For Immediate Release, April 14, 2022

Contact:

Shaye Wolf, (415) 385-5746, swolf@biologicaldiversity.org

Temblor Legless Lizard Gets Closer to California Endangered Species Protection

Oil Drilling Imperils Rare Central California Lizard

SACRAMENTO, Calif.— The California Department of Fish and Wildlife today recommended that the Temblor legless lizard move toward protection under the state’s Endangered Species Act. The action came in response to a petition from the Center for Biological Diversity.

The Temblor legless lizard is an unusual sand-swimming reptile found only in Kern and Fresno counties in the southwestern San Joaquin Valley. The survival of the species is jeopardized by extensive oil and gas drilling in its narrow range.

“I’m elated these unique lizards are closer to protection from oil industry pollution,” said Shaye Wolf, climate science director at the Center. “The oil and gas industry’s rampant drilling is rapidly destroying the little remaining habitat these animals have left. The state must act quickly to protect these rare lizards before the fossil fuel industry wipes them out.”

Last November the Center petitioned the state to protect Temblor legless lizards under the California Endangered Species Act. In June California’s Fish and Game Commission will decide whether to accept the department’s recommendation and grant these imperiled lizards candidate status under state law.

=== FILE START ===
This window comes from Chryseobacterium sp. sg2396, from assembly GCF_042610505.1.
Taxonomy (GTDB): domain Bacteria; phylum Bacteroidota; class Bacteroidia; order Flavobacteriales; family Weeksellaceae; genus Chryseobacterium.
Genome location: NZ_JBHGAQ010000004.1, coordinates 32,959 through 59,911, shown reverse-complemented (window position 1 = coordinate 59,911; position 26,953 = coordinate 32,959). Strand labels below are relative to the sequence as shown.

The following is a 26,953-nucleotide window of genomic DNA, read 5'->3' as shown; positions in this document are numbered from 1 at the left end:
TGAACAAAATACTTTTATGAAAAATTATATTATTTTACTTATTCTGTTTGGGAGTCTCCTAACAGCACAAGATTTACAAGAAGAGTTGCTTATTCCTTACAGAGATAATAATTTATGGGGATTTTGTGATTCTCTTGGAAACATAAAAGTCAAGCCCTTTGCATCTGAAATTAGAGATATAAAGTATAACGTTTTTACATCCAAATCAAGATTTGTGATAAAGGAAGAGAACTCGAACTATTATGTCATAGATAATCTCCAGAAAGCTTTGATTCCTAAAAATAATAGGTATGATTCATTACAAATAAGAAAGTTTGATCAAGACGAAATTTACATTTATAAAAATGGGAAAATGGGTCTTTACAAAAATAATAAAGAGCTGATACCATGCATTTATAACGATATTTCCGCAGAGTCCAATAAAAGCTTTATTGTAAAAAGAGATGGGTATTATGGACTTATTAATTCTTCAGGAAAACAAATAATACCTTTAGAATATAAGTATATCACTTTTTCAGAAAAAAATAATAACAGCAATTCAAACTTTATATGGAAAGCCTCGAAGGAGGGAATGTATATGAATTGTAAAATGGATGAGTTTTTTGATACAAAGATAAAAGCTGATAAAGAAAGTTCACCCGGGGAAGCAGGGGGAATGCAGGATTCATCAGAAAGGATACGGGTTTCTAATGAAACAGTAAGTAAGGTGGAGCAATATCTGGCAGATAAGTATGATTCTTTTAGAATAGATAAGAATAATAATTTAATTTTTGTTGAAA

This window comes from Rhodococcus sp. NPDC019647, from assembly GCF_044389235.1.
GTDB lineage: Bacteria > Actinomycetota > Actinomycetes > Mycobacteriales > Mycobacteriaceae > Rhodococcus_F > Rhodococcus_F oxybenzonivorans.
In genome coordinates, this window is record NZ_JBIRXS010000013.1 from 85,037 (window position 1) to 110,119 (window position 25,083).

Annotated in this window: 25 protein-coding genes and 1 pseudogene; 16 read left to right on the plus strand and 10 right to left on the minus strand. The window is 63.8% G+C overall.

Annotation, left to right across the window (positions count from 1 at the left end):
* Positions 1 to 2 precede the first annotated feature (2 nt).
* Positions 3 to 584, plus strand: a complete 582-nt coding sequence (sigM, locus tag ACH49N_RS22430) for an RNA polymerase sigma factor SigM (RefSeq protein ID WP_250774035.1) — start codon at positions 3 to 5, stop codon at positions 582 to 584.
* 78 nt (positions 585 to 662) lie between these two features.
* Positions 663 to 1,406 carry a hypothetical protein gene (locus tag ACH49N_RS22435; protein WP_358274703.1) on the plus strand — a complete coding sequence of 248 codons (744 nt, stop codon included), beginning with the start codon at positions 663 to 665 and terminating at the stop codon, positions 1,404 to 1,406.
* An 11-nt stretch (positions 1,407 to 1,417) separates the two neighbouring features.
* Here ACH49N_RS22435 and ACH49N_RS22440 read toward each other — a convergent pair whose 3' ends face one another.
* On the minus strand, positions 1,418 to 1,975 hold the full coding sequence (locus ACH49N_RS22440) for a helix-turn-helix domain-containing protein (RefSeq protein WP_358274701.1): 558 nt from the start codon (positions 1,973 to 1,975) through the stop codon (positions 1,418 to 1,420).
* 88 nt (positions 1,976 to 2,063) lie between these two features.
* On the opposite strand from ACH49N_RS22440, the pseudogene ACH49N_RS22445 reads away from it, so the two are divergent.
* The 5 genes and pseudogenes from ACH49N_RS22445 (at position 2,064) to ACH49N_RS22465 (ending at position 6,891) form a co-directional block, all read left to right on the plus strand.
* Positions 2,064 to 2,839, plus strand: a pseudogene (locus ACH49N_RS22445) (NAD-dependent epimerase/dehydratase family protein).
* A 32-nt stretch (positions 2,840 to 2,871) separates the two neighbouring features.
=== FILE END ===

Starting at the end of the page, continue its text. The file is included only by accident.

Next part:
A candidate designation triggers a yearlong review of whether the species should be formally protected under the state act. The species is legally protected during the review period.

The Temblor legless lizard is currently known to live at only five sites in Kern and Fresno counties, four of which are within oilfield boundaries and surrounded by extensive oil and gas development. In total, 31 oilfields overlap the lizard’s restricted range and more than 98% of its habitat is open to oil and gas development.

Oil and gas drilling threatens the Temblor legless lizard by destroying and fragmenting its habitat, compacting the soil, changing soil moisture levels, removing plant cover, and spilling oil and chemicals. Oil and produced-water spills are rampant in the lizard’s restricted range, including at least 20 surface spills in the past few years.

The Temblor legless lizard is also threatened by urban and industrial development, invasive grasses and non-native wild pigs, as well as rising temperatures and drier conditions caused by climate change.

In 2019 experts on the species recommended listing the Temblor legless lizard under both the California Endangered Species Act and federal law.

The Center petitioned for federal Endangered Species Act protection for the Temblor legless lizard in October 2020. In June 2021 the U.S. Fish and Wildlife Service determined that the species may qualify for protection. Last month the Center filed a lawsuit over the agency’s delay in determining whether the lizard warrants protection.

RSTemblor_legless_lizard_A_alexanderae_by_Alex_Krohn_FPWC_media_use_approved
Temblor legless lizard. Photo by Alex Krohn. Image is available for media use.

The Center for Biological Diversity is a national, nonprofit conservation organization with more than 1.7 million members and online activists dedicated to the protection of endangered species and wild places.